Over the past few years, bank rates have offered depositors a pretty bad deal. Having fallen to near zero, rates on savings accounts and other deposits have consistently trailed inflation. Now, however, might be the time to give bank rates a fresh look.
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No, savings account rates haven't suddenly risen, nor have CD or money market rates. But with inflation suddenly taking a step back, bank rates now represent a better deal than they did just a few months ago.
Getting ahead of inflation
By now you know the story: In response to the Great Recession, bank rates fell to near zero, and they have yet to recover. While they still represent a safe haven in an otherwise very uncertain financial environment, the problem is that bank rates haven't beaten inflation since 2008. That means that while deposit accounts still protect you against losses of principal, the purchasing power of that principal has been steadily eroded by inflation.
This has changed in recent months. Again, bank rates haven't suddenly been resurrected, but inflation has slipped back noticeably. After flaring up in the first quarter of this year, inflation has been negative since, meaning that overall prices have actually declined. This has given savings account rates and other deposit rates a rare opportunity to get ahead of inflation.
A historical perspective on bank rates
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In truth, the opportunity for bank rates to beat inflation is only rare in the context of the past few years. From a longer-term historical perspective, it should be perfectly normal.
According to bank rate data from the Federal Reserve and Consumer Price Index data from the Bureau of Labor Statistics, over the past 40 years short-term bank rates have averaged an annual return of 5.99 percent, while inflation has risen at an annual rate of 4.38 percent. This history gives us some idea of what "normal" should look like: Bank rates typically should be running at an annual rate of 1.61 percent ahead of the inflation rate.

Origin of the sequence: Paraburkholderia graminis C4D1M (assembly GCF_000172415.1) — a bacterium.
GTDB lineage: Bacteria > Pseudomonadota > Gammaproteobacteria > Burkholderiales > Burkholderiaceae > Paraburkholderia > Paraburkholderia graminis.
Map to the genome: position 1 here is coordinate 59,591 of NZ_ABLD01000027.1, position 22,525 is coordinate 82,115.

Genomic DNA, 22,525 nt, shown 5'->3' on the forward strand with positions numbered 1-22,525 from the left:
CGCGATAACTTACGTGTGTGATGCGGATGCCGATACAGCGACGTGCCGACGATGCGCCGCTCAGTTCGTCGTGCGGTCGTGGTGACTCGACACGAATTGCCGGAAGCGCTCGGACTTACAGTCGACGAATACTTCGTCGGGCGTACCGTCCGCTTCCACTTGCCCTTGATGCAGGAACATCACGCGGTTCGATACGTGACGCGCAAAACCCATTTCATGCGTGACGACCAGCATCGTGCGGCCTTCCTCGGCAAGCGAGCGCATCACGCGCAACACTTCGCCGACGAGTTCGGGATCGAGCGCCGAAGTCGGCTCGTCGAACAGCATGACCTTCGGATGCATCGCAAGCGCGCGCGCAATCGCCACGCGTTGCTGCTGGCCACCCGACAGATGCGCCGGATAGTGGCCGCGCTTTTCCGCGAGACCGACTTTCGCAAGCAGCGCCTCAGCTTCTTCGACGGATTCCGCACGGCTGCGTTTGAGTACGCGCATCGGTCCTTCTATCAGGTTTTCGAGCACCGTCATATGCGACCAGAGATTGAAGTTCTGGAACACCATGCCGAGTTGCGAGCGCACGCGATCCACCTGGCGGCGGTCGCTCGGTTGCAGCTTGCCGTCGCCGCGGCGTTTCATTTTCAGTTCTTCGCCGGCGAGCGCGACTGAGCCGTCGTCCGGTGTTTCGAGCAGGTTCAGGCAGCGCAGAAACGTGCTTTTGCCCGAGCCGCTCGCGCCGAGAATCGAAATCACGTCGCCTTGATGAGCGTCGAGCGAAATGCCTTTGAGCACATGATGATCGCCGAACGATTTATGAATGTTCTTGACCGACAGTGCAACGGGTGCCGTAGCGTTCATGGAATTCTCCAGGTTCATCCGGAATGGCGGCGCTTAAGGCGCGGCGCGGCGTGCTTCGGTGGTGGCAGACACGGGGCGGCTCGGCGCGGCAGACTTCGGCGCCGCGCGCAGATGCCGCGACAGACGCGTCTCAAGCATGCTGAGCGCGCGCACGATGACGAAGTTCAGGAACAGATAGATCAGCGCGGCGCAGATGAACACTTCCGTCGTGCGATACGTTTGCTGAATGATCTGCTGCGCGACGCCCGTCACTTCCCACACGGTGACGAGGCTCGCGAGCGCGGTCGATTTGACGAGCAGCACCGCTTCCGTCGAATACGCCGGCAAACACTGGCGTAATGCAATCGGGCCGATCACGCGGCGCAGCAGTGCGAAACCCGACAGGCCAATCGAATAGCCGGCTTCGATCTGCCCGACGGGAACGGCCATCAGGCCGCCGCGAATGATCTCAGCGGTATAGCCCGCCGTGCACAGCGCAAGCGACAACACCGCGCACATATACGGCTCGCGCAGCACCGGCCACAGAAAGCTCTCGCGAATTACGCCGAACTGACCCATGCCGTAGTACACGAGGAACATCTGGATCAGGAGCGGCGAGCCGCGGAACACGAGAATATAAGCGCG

Over the four months ending in July, the Consumer Price Index declined by 0.3 percent. If it continued at that rate over the course of a full year, that would result in an annual decline of about 0.9 percent. If prices did decline by that rate, a typical bank rate of 0.10 to 0.20 percent would earn 1 percent to 1.1 percent over inflation. That's not up to the historical standard, but it's not bad from the perspective of recent years.
Even better, consumers who shop for the best interest rates on their savings can find rates of around 0.8 percent. If inflation continues on its recent track, that would put these customers about 1.7 percent ahead of inflation. In other words, they could earn something very similar to the historical return over inflation. For the first time in years, things could be back to normal for those consumers.
With rising oil prices and pressure on food prices, there's no telling how long "normal" will last. Still, whether inflation continues to recede or comes charging back, shopping for the best bank rates will remain a wise approach.